Thursday, September 11, 2008

Thoughts about criticism

I bumped into the actor Scott C. Brown and his fiancée, director, stage manager, costumer and all-around backstage magician Naarah McDonald, in the lobby of the Lakewood Playhouse. I’d never met either of them but had reviewed their work — sometimes in glowing reviews and sometimes in not-so-flattering commentary. The gratifying thing about our brief conversation was that they expressed thanks for both my kind words and my critical commentary. I, of course, am not surprised when actors and directors express appreciation when I praise their work. But what really boosts my ego is when they agree with my criticism.

A critic is supposed to expressed his or her opinion — ideally an informed and reasoned opinion. When I feel like I have to point out flaws in a performance, I try to do it as a good and compassionate teacher would so as to be helpful and not mean spirited.

As well as I can remember, I have twice picked Brown as Best Actor in a Drama for my Critic’s Choice award column: first for his role as Salieri in “Amadeus” and then as R.P. McMurphy in “One Flew Over the Cuckoo’s Nest.” But I was less than flattering for his performance in “Holes,” and I was did not give that play a good review. I said “These fine actors are wasted in these roles,” referring to Brown and co-star Christie Flynn.

When I met Brown and McDonald, I did not remember that she had directed “Holes.” He reminded me, and she laughingly apologized for that play, which she acknowledged was not, shall we say, the best thing she has ever done. What is the best of her works that I have reviewed was “The Diary of Anne Frank,” which she directed. She’s also done the costumes for a whole slew of plays I’ve reviewed.
I do not get a lot of feedback from my reviews, so it is always nice to hear from people like Brown and McDonald.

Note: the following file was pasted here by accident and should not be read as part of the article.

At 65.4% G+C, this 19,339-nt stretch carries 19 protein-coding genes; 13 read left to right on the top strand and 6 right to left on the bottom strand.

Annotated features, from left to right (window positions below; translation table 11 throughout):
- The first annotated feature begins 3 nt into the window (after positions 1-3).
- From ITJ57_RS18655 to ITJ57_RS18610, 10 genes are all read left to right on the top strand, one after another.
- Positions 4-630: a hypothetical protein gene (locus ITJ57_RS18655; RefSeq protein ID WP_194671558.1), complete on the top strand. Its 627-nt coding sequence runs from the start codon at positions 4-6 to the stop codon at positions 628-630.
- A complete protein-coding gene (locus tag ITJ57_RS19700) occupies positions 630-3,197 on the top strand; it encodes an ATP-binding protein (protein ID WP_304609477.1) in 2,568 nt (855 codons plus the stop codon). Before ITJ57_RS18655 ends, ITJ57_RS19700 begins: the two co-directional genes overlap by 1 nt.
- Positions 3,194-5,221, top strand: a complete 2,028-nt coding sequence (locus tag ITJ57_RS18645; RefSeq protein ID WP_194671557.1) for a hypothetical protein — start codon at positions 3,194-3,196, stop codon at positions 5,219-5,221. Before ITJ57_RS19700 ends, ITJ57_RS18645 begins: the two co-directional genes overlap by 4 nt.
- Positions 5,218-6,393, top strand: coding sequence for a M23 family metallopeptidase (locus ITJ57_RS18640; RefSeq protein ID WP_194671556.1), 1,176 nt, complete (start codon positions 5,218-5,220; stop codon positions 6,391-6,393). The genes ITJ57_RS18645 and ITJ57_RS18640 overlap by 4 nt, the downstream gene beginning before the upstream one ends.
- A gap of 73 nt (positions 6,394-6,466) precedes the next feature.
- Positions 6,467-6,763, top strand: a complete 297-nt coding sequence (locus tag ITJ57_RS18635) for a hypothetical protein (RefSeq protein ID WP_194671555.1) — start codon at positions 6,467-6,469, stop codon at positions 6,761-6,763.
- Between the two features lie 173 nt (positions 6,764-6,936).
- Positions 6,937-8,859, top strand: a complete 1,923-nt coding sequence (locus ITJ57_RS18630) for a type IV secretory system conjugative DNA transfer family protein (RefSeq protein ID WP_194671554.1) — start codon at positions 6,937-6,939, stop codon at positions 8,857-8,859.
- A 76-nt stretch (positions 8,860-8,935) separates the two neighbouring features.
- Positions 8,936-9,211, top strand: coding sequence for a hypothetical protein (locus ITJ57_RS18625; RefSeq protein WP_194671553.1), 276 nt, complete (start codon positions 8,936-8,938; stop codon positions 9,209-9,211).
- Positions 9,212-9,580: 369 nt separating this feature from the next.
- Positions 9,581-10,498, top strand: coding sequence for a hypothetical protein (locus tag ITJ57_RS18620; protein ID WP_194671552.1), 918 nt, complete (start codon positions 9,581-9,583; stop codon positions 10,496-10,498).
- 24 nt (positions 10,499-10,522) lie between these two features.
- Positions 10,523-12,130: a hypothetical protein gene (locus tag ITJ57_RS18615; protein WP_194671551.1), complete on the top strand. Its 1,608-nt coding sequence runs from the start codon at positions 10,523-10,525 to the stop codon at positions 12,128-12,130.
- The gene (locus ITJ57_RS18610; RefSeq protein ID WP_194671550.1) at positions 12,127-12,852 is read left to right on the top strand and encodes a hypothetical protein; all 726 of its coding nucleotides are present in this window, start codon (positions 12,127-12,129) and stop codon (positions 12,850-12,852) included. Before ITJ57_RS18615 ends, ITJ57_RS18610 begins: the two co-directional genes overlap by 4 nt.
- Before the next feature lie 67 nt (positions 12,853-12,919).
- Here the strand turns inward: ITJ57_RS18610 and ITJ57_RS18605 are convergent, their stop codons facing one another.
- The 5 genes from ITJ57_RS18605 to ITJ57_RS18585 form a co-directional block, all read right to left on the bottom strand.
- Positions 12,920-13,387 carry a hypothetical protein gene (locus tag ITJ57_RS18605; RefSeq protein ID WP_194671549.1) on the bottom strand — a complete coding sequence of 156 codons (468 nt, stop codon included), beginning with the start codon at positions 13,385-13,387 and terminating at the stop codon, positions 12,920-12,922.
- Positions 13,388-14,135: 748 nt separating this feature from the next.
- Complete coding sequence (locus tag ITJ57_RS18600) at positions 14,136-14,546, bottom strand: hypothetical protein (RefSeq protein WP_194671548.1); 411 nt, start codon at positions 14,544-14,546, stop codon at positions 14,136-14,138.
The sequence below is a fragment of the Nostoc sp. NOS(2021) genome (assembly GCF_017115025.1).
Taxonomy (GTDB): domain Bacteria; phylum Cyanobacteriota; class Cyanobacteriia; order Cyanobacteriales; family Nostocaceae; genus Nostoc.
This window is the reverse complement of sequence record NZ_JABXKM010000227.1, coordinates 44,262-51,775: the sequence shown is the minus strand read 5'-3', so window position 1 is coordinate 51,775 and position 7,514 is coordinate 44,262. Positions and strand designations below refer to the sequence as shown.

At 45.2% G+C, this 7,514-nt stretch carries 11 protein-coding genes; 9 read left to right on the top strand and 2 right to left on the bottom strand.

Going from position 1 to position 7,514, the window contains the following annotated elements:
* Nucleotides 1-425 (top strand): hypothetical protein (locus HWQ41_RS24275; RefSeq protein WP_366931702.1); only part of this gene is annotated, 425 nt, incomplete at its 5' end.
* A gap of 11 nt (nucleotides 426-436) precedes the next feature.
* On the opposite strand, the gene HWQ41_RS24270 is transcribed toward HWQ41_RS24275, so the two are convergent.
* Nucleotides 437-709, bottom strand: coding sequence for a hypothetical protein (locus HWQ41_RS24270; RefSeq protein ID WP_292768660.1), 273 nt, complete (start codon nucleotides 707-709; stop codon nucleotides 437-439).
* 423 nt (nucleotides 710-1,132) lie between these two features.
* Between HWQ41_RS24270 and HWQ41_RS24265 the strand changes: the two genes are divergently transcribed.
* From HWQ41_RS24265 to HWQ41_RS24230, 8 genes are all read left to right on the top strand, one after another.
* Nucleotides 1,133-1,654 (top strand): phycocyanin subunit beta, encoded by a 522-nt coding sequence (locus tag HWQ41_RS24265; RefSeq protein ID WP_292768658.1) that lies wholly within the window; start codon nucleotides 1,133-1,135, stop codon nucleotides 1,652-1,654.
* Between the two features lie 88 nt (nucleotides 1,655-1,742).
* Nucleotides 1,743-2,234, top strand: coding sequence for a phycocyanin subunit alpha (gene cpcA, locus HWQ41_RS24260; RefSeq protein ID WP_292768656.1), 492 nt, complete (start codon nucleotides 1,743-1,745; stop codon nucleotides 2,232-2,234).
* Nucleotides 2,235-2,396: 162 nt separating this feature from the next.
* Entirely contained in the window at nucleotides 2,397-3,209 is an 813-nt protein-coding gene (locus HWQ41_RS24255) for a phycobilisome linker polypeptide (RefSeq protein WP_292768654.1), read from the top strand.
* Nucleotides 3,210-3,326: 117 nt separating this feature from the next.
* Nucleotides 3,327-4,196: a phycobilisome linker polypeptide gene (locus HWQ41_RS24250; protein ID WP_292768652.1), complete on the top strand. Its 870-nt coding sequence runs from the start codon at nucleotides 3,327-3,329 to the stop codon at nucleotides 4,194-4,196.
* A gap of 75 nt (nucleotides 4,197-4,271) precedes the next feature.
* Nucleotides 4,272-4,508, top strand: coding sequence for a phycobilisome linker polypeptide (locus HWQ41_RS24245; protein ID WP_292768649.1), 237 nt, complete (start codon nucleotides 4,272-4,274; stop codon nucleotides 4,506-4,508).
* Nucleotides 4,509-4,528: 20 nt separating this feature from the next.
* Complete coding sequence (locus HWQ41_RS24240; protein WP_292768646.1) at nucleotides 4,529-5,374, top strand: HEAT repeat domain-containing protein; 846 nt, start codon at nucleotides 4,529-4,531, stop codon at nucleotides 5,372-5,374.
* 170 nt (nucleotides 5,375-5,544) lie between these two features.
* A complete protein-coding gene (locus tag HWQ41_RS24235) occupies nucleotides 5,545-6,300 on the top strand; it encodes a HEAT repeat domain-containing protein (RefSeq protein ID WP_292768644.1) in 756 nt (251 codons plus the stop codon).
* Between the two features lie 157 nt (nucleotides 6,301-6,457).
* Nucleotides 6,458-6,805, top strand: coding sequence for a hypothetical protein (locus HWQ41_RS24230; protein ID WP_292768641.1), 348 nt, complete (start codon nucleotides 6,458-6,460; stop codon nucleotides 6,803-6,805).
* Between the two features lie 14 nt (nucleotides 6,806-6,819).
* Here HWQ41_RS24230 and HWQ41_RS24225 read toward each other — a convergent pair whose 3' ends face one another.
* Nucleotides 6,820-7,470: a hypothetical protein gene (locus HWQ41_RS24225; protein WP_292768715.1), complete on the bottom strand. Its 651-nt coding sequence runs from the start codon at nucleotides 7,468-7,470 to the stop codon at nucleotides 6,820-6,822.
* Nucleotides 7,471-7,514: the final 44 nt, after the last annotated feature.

By-the-way, I was at the theater to see “Lucky Stiff.” My review of it will be published in The News Tribune tomorrow (Friday, Sept. 12). Brown was there because he designed the lighting — and did a fine job of it, I might add (with one caveat, which you will find in my review).

1 comment:

Bev Sykes said...

There is only one theatre group that ever gives me feedback, and then it's only negative when I've said something negative. The frustrating thing is that I bend over backwards to be encouraging to this group. I use the "Thumper rule" (if you can't say something nice, don't say nothing at all," so when a performance is abominable it becomes "Jane Doe played Aunt Edna" without comment. But if I make any negative comment at all, I know there will be a letter to the editor saying how unfair I've been.

Before I started critiquing this company, my predecessor raked them over the coals for a particularly bad opening night and the letter that followed it actually said she should have cut them some slack because it was opening night, they all had daytime jobs and they were tired on opening night.

That got me to write a follow-up letter asking the writer if they had charged the opening night audience less because they were going to be seeing a lesser quality show.

Argh...sometimes you can't win for losing!